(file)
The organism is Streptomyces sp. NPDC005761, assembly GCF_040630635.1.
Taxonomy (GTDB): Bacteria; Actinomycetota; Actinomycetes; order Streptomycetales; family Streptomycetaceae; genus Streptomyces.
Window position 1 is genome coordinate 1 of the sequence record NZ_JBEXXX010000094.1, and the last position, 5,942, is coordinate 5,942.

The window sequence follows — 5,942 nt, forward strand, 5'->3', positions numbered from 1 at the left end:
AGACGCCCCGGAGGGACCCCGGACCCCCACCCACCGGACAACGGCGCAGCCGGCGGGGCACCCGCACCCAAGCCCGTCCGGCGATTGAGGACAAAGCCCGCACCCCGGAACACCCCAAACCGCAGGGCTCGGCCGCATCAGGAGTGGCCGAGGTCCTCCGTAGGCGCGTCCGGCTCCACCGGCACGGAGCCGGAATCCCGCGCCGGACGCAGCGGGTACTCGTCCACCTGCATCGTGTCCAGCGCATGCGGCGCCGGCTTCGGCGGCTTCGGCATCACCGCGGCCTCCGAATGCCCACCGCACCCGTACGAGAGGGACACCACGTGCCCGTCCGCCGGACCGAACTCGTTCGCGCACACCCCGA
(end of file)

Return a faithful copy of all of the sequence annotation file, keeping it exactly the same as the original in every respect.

The organism is Streptomyces sp. NPDC005761, assembly GCF_040630635.1.
Taxonomy (GTDB): Bacteria; Actinomycetota; Actinomycetes; order Streptomycetales; family Streptomycetaceae; genus Streptomyces.
Window position 1 is genome coordinate 1 of the sequence record NZ_JBEXXX010000094.1, and the last position, 5,942, is coordinate 5,942.

The window sequence follows — 5,942 nt, forward strand, 5'->3', positions numbered from 1 at the left end:
AGACGCCCCGGAGGGACCCCGGACCCCCACCCACCGGACAACGGCGCAGCCGGCGGGGCACCCGCACCCAAGCCCGTCCGGCGATTGAGGACAAAGCCCGCACCCCGGAACACCCCAAACCGCAGGGCTCGGCCGCATCAGGAGTGGCCGAGGTCCTCCGTAGGCGCGTCCGGCTCCACCGGCACGGAGCCGGAATCCCGCGCCGGACGCAGCGGGTACTCGTCCACCTGCATCGTGTCCAGCGCATGCGGCGCCGGCTTCGGCGGCTTCGGCATCACCGCGGCCTCCGAATGCCCACCGCACCCGTACGAGAGGGACACCACGTGCCCGTCCGCCGGACCGAACTCGTTCGCGCACACCCCGA